Over the weekend, Scott Horton published at Harper’s this withering indictment of Alberto Gonzales, considered from the point of view of honor (via The Daily Dish). Horton develops his argument on the basis of his reading of Anthony Trollope, the humiliatingly prolific Victorian novelist, focusing particularly on Plantagenet Palliser.
Horton’s argument is worth reading in full for its take on contemporary American politics; however, I’m more interested in his opener:
Anthony Trollope was a very great novelist, a man who in a sense is a far better surveyor of English society in the Victorian Age than Charles Dickens. His works are filled with humor and wisdom and importantly, they never tire the reader. I hardly embark on a long trip without a volume of Trollope in my carry-on bag, and while his works are entertainments, they go far beyond that.
If “surveyor of English society in the Victorian age” means “provider of a comprehensive view of all social classes, in something like an appropriate perspective,” then, no, Trollope is not better than Dickens. But, if “society” is taken in its more limited sense—the upper crust of the social order—then Horton’s absolutely right: Dickens is famously bad at sketching gentlemen, and his lords and ladies are the stuff of farce. Trollope, by contrast, is brilliant at capturing the nuances of this social milieu. And this milieu is worth representing accurately, since it undergoes a remarkable transformation in the 19thC, from a landed aristocracy to a class much more dependent on the complex shifts of capital and democracy. It’s great stuff.
One of the things that’s interesting about Trollope is that he seems to be more widely read outside American universities—i.e., by general readers—than he is in, say, Victorian novel classes. Partly this is because some of his best novels belong to series, and most draw on a dense cultural context that’s hard to pull off in a semester. Part of it is that, given what undergraduates are able to read these days, plus the length of canonical Victorian novels, there’s a pig-ugly attrition: You’ve got to teach at least one Brontë (and maybe 2), at least one Dickens, and Eliot. If the Dickens is, say, Bleak House or David Copperfield and the Eliot is Middlemarch, then there just isn’t that much semester left. Who else makes it in?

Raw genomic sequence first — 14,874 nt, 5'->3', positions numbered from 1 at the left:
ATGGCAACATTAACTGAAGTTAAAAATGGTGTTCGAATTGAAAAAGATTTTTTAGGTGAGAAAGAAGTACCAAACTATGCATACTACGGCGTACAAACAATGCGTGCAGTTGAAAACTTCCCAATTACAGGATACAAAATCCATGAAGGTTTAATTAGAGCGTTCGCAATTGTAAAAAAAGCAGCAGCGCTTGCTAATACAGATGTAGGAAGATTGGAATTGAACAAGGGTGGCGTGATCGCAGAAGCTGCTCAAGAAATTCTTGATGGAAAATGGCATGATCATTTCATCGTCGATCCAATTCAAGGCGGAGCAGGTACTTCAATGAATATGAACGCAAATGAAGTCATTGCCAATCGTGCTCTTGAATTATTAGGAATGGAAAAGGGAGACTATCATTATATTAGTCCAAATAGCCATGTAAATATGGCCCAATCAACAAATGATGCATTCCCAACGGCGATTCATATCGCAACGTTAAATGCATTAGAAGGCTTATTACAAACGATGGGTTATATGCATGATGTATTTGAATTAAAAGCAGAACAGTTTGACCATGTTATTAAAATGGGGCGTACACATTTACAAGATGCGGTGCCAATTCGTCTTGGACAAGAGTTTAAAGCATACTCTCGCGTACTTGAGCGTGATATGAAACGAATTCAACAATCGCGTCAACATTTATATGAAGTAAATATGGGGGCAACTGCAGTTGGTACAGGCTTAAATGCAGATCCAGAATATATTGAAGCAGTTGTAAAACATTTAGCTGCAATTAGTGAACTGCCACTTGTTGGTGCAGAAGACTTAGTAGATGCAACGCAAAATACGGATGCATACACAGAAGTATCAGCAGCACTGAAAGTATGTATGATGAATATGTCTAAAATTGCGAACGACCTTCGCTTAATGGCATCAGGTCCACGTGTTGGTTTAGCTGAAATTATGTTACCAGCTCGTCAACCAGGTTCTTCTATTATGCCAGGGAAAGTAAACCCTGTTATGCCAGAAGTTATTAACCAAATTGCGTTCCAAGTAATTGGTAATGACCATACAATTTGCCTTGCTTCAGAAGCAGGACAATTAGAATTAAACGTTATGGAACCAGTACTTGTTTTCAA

Like Horton, I have found that Trollope makes splendid vacation reading. In fact, each of the past 5 summers and winter breaks, I have read at least one Trollope novel. He has been good for cross-country flights, for bouts of the flu, Connecticut blizzards, trips to the parents, and much else besides. Of the major Victorian novelists, Trollope’s sensibility is probably the brightest. His novels’ darkest moments are usually pretty carefully quarantined, allowing the social order to reconstitute itself more readily at the end. (Compare The Way We Live Now with Little Dorrit, for example.) These are fine distinctions, of course, but I’m pretty sure people will grant me that Trollope is the Victorian novelist least likely to have a character vengefully ripped to pieces.
At any rate, because we’ve now cleared Mother’s Day, and opportunities for summer reading are starting to beckon, here are three Trollope novels that are first-rate introductions to his work:
- He Knew He Was Right: A man’s jealousy—or, perhaps more precisely, his overliteral insistence on Victorian social mores and their enforcement—leads to the downfall of his marriage.
- The Eustace Diamonds: Does the widowed gold-digger get to keep the family jewels, or not?
- The Way We Live Now: Very Enron: An impossibly wealthy man buys his way into society, even though no one can quite figure out where his money comes from. David Brooks wrote an introduction to the Modern Library edition, which seems just about right.
A special note: If you see The Warden at the bookstore, you may well be tempted to buy it. It’s 300-ish pages shorter than any other Trollope novel, and it kicks off the Barchester series, and so seems like a natural beginning point. And, really, it is a fine little novel. It does require a bit more familiarity with the Church of England hierarchy than the concept of “beach reading” strictly requires, however.
// Channel Surfing
"Series creator Nic Pizzolatto constructs the entire season on a simple exchange: death seems to be the metaphysical wage of knowledge.READ the article